"Worker bonus" announcement email was actually company phishing test; no bonus given

Originally published at: "Worker bonus" announcement email was actually company phishing test; no bonus given | Boing Boing


Needlessly alienating all your workers during a stressful time as part of a test: late-stage capitalist business management in action. As with the owners of fast food restaurants, the genius MBAs at this company will likely be very puzzled when they find that responses to their help-wanted ads start falling


I’d like to see what the phishing mail was like.
Had they used a ‘questionable’ URL or used a company one, for instance, or an URL shortened?

Otherwise who had thought this is going to have receive some LART. (in the photo a train engineer with the LART looking under the train) :slight_smile: https://cdn.prod.www.spiegel.de/images/0bef8a60-0001-0004-0000-000000746747_w998_r1_fpx68.47_fpy54.91.jpg


Without the consequences to West Midlands Trains, that is. All their workers who thought they were getting bonuses, well, fuck them.


This is a good idea, incredibly poorly executed.

It’s a common phishing tactic to use people’s goodwill against them - for example, to send an email that says ‘Your required training is due, compliance is important, etc’. For big companies, this is a big tactic. Then you include some good looking template and a few legitimate links and a big fat fake one.

Basically: you send an email that looks banal but important. My company uses this tactic a lot in our screening campaigns; but you also should understand the context of the email you’re sending out. When you send out a phishing test that says ‘You have training to do RIGHT NOW’ and it turns out that you don’t…nobody loses.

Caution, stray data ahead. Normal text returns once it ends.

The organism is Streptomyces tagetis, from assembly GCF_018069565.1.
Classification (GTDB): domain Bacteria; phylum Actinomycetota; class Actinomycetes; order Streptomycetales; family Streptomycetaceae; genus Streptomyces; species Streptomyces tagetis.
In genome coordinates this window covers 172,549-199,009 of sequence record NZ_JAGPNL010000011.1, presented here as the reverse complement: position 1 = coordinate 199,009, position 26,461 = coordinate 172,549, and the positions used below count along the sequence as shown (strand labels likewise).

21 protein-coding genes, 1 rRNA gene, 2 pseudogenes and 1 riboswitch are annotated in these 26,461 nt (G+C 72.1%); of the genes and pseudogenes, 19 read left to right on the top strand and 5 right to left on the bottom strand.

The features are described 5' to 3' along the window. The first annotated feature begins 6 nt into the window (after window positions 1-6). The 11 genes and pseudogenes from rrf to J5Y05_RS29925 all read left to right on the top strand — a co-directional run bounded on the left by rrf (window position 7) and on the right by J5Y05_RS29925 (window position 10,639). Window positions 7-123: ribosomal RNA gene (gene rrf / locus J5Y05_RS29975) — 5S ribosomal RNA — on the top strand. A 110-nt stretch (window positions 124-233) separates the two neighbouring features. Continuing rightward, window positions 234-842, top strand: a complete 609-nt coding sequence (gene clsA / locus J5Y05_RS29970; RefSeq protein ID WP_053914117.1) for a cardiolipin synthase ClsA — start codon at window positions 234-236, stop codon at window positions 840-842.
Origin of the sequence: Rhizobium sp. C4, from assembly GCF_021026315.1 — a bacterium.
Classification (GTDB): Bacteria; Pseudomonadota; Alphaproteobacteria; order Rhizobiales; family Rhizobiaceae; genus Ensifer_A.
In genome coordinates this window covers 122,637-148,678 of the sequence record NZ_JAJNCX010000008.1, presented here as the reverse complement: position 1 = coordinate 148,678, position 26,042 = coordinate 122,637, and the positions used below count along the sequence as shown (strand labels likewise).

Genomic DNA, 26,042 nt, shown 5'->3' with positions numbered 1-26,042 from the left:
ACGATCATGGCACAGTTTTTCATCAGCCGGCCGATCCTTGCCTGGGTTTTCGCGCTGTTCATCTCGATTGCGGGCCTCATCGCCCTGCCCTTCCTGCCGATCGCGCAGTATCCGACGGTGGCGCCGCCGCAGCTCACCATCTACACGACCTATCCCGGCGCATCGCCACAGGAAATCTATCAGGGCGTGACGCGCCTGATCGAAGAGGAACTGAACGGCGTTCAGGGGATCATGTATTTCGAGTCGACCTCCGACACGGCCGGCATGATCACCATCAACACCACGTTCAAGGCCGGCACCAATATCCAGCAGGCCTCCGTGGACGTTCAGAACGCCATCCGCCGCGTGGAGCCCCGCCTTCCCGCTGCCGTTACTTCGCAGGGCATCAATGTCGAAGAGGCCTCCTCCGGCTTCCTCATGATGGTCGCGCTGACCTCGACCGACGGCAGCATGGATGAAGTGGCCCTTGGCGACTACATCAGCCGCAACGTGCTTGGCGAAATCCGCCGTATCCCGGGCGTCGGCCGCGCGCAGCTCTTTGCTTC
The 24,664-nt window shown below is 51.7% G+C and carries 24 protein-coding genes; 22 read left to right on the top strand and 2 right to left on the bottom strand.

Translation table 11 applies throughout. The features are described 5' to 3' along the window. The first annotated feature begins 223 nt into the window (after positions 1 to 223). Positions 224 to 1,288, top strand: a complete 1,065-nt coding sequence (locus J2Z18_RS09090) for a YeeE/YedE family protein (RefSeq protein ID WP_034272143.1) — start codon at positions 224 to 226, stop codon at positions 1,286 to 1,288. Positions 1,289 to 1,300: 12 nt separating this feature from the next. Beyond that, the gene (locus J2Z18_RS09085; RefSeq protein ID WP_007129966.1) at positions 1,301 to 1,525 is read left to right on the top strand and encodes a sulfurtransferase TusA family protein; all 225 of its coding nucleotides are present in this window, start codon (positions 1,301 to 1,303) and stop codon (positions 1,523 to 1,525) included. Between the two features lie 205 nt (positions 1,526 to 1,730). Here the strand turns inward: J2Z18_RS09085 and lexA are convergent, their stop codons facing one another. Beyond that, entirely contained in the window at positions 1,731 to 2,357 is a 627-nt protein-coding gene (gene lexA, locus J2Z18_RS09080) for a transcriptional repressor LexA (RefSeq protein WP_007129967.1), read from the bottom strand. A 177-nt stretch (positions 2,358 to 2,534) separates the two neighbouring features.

When you send one out that says HEY YOU’RE GETTING A BONUS and you don’t, that generates incredibly poor results. This is a good learning opportunity for everyone else in IT.


The design of the email was just the sort of thing a criminal organisation would use

Well, they got that part right.


Management: “you actually thought we were just going to GIVE you money? Not only are we reprimanding you for undermining cybersecurity we are going to have to have a talk about your place at this company and what you’re entitled to. Spoiler: it’s NOTHING”


You can always tell phishing when the email portrays behavior that is completely out of character for the sender.

Like a company promising bonuses, for example.


Seriously, big companies will fuck you over, not offer bonuses. The only places I’ve worked that would offer their workers bonuses when times are tough are places where I’ve at least met the CEO. And even those places would certainly fuck over anyone not in a position to meet the CEO.


The testing we do via Knowbe4.com allows us to dial up or down how phishy an test email is, anywhere from grammar and spelling, to which domains it’s using, to how much it mimics a legit email from something like Netflix or Disney+ (that last one caught more people we expect).

Our testing comes from sketchy, but similar email addresses (@google-mail.com or something like it), the links are always off our network, and super-long and sketchy, and ours do go to a login page to test who puts in information. It’s helped us identify some weaknesses in training with specific staff, and offer extra training. We never use it as punishment, nor embarrass anyone publicly.